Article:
The Pooh Sticks were rock's most inside joke, a monumental yet affectionate prank on the very mythology of pop music itself. Cloaked behind ridiculously overblown marketing schemes, made-up histories, and cartoon-character images, the Welsh group punctured the industry's myriad excesses, freely pilfering from the entirety of pop's past by shoplifting titles, lyrics, and melodies at will; wrapping their barbs in cotton-candy singalongs, their subversions worked on many levels -- postmodern cultural criticism, retro-irony, slavish imitation, and power pop manna among them -- to forge an identity as high concept as it was lowbrow.
The Pooh Sticks were ostensibly led by frontman Hue Pooh (born Hue Williams), who in October 1987 teamed with Swansea-area schoolmates Paul, (guitar), Alison (bass), Trudi Tangerine (keyboards), and Stephanie (drums) -- no last names, please -- and debuted with the single "On Tape," a witty jab at indie rock fan boy mentality released on manager/svengali Steve Gregory's Fierce label. (In actuality, Gregory was the real mastermind behind the Pooh Sticks, writing, arranging, and producing their records, designing their cover artwork, and even choreographing their live performances.) Alan McGee -- an ironically lavish box set comprised entirely of one-sided singles including the famed "I Know Someone Who Knows Someone Who Knows Alan McGee Quite Well," a nod to the Creation Records chief -- followed in 1988.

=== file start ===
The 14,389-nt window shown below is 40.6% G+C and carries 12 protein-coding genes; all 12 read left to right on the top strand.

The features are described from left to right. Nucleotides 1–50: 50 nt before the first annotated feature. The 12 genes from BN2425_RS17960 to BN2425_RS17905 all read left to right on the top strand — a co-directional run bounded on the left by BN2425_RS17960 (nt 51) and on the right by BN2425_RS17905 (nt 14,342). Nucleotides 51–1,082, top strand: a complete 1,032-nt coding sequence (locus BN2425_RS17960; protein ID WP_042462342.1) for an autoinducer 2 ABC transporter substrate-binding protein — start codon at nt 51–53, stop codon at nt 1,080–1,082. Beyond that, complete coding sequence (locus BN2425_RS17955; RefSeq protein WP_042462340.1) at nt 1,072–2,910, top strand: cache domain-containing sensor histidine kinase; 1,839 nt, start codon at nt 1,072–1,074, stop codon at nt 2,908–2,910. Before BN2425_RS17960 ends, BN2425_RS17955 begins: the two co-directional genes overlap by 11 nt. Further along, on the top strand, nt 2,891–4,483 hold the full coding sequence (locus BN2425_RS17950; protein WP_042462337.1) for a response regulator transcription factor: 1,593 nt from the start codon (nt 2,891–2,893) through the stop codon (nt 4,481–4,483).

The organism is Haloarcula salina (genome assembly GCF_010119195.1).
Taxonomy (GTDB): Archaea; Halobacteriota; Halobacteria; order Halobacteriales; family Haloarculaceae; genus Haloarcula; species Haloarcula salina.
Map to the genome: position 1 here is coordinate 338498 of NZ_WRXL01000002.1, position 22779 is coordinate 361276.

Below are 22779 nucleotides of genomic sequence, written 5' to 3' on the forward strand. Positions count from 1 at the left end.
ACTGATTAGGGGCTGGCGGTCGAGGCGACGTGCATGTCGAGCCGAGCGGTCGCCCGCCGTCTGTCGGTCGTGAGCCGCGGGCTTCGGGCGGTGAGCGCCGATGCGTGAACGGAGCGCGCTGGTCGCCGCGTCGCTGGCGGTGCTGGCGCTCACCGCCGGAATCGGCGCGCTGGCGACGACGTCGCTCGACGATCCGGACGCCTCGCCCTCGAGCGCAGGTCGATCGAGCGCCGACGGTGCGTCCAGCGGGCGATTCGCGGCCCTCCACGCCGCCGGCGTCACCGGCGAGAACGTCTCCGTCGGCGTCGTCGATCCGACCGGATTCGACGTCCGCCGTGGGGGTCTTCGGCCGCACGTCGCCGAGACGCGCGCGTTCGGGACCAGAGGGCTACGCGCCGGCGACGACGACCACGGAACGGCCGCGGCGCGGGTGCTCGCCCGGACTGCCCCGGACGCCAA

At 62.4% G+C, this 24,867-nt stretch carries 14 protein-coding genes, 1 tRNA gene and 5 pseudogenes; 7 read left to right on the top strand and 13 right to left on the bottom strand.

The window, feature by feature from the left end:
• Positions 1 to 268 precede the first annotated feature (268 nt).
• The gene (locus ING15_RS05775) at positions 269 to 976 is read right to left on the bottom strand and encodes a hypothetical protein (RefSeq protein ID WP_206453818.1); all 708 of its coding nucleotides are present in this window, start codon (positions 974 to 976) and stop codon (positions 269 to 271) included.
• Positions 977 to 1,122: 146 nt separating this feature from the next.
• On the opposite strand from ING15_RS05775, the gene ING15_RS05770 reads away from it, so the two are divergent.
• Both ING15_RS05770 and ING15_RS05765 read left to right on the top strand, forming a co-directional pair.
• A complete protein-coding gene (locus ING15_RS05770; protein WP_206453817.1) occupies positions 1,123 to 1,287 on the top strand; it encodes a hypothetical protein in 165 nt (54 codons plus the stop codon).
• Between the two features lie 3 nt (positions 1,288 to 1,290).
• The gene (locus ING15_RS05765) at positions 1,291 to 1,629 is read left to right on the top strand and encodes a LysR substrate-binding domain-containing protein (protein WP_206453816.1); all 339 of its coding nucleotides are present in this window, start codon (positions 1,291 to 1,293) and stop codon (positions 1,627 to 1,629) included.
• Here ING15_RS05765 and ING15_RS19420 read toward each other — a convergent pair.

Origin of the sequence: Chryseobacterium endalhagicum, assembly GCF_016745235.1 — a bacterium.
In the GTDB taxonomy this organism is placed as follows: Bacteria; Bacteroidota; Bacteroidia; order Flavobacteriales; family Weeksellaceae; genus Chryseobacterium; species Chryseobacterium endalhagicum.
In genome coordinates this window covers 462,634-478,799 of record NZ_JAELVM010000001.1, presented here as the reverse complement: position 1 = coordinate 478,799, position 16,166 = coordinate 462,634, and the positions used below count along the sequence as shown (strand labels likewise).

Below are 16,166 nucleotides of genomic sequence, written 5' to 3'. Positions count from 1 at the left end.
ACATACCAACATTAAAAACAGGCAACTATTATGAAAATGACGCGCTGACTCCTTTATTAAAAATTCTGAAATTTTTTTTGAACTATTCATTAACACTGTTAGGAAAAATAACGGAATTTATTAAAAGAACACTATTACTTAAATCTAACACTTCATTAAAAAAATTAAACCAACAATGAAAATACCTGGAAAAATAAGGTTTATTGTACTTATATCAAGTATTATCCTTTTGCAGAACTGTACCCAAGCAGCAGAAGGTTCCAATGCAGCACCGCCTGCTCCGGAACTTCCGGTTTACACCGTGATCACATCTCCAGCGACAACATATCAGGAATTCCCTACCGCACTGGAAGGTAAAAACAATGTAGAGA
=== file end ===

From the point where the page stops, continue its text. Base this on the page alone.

The Pooh Sticks EP, a streamlined collection of the box set material, appeared later in 1988, trailed by Orgasm, a set "recorded live...in Trudi Tangerine's basement" including the wonderful "Indie Pop Ain't Noise Pollution." The 1989 mock-bootleg Trademark of Quality was next, compiling live material from a pair of recent club dates including a cover of the Vaselines' "Dying for It" as well as an early rendition of the group's semi-original "Young People." In 1990, they even finally recorded a proper studio LP, Formula One Generation.
In 1991, the Pooh Sticks added Talulah Gosh and Heavenly vocalist Amelia Fletcher to their ranks; the resulting LP, The Great White Wonder, was their masterpiece, a collection of ace pop songs built entirely around other people's ideas, from the Neil Young "Powderfinger" guitar solo at the heart of "The Rhythm of Love" to the liberal use of Stephen Stills' "Love the one you're with" credo right down to the record's title, borrowed from a legendary Bob Dylan bootleg. 1993's sublime Million Seller took the same path; 1995's Optimistic Fool was the Pooh Sticks' swan song. ~ Jason Ankeny